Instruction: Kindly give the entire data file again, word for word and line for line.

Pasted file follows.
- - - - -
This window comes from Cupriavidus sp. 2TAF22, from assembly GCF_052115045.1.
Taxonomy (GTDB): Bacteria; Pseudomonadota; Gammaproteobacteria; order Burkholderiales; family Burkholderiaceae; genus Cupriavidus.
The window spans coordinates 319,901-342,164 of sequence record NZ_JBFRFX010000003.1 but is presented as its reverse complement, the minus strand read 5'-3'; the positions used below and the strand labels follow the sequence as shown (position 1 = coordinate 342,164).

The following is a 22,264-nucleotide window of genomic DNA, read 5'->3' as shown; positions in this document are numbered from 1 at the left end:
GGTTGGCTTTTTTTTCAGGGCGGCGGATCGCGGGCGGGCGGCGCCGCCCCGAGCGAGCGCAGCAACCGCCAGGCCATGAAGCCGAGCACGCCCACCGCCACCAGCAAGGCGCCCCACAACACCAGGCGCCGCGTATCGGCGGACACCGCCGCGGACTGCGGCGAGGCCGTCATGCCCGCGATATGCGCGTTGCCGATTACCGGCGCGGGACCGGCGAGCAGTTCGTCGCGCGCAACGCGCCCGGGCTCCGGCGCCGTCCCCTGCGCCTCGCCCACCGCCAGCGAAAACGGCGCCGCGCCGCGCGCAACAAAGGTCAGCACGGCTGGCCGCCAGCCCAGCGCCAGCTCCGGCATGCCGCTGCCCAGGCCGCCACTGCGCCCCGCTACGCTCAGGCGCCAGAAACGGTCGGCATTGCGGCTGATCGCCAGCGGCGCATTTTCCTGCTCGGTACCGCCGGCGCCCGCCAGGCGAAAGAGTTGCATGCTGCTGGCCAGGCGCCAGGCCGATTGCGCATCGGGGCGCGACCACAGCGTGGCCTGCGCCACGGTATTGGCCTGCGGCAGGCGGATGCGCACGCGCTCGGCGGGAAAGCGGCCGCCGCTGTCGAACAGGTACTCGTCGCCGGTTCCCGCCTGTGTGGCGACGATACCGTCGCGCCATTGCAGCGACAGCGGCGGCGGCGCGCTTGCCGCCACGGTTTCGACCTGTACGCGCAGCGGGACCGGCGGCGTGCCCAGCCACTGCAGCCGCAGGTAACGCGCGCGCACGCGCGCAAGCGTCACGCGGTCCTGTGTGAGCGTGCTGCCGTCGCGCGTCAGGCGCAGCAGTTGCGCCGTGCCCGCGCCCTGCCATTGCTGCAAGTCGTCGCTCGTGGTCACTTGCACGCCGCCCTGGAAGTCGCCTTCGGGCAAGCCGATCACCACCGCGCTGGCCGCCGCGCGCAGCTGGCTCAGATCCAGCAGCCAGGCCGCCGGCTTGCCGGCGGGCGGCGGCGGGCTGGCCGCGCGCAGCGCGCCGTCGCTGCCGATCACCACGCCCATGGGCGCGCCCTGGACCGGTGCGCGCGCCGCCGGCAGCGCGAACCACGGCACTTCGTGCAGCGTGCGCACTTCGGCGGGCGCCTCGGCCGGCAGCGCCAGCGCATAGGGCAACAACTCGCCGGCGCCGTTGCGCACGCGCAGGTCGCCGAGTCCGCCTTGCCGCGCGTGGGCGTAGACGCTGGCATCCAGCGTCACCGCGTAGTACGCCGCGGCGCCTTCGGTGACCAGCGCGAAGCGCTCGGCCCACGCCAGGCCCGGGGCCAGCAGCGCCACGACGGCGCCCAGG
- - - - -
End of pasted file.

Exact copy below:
This window comes from Cupriavidus sp. 2TAF22, from assembly GCF_052115045.1.
Taxonomy (GTDB): Bacteria; Pseudomonadota; Gammaproteobacteria; order Burkholderiales; family Burkholderiaceae; genus Cupriavidus.
The window spans coordinates 319,901-342,164 of sequence record NZ_JBFRFX010000003.1 but is presented as its reverse complement, the minus strand read 5'-3'; the positions used below and the strand labels follow the sequence as shown (position 1 = coordinate 342,164).

The following is a 22,264-nucleotide window of genomic DNA, read 5'->3' as shown; positions in this document are numbered from 1 at the left end:
GGTTGGCTTTTTTTTCAGGGCGGCGGATCGCGGGCGGGCGGCGCCGCCCCGAGCGAGCGCAGCAACCGCCAGGCCATGAAGCCGAGCACGCCCACCGCCACCAGCAAGGCGCCCCACAACACCAGGCGCCGCGTATCGGCGGACACCGCCGCGGACTGCGGCGAGGCCGTCATGCCCGCGATATGCGCGTTGCCGATTACCGGCGCGGGACCGGCGAGCAGTTCGTCGCGCGCAACGCGCCCGGGCTCCGGCGCCGTCCCCTGCGCCTCGCCCACCGCCAGCGAAAACGGCGCCGCGCCGCGCGCAACAAAGGTCAGCACGGCTGGCCGCCAGCCCAGCGCCAGCTCCGGCATGCCGCTGCCCAGGCCGCCACTGCGCCCCGCTACGCTCAGGCGCCAGAAACGGTCGGCATTGCGGCTGATCGCCAGCGGCGCATTTTCCTGCTCGGTACCGCCGGCGCCCGCCAGGCGAAAGAGTTGCATGCTGCTGGCCAGGCGCCAGGCCGATTGCGCATCGGGGCGCGACCACAGCGTGGCCTGCGCCACGGTATTGGCCTGCGGCAGGCGGATGCGCACGCGCTCGGCGGGAAAGCGGCCGCCGCTGTCGAACAGGTACTCGTCGCCGGTTCCCGCCTGTGTGGCGACGATACCGTCGCGCCATTGCAGCGACAGCGGCGGCGGCGCGCTTGCCGCCACGGTTTCGACCTGTACGCGCAGCGGGACCGGCGGCGTGCCCAGCCACTGCAGCCGCAGGTAACGCGCGCGCACGCGCGCAAGCGTCACGCGGTCCTGTGTGAGCGTGCTGCCGTCGCGCGTCAGGCGCAGCAGTTGCGCCGTGCCCGCGCCCTGCCATTGCTGCAAGTCGTCGCTCGTGGTCACTTGCACGCCGCCCTGGAAGTCGCCTTCGGGCAAGCCGATCACCACCGCGCTGGCCGCCGCGCGCAGCTGGCTCAGATCCAGCAGCCAGGCCGCCGGCTTGCCGGCGGGCGGCGGCGGGCTGGCCGCGCGCAGCGCGCCGTCGCTGCCGATCACCACGCCCATGGGCGCGCCCTGGACCGGTGCGCGCGCCGCCGGCAGCGCGAACCACGGCACTTCGTGCAGCGTGCGCACTTCGGCGGGCGCCTCGGCCGGCAGCGCCAGCGCATAGGGCAACAACTCGCCGGCGCCGTTGCGCACGCGCAGGTCGCCGAGTCCGCCTTGCCGCGCGTGGGCGTAGACGCTGGCATCCAGCGTCACCGCGTAGTACGCCGCGGCGCCTTCGGTGACCAGCGCGAAGCGCTCGGCCCACGCCAGGCCCGGGGCCAGCAGCGCCACGACGGCGCCCAGG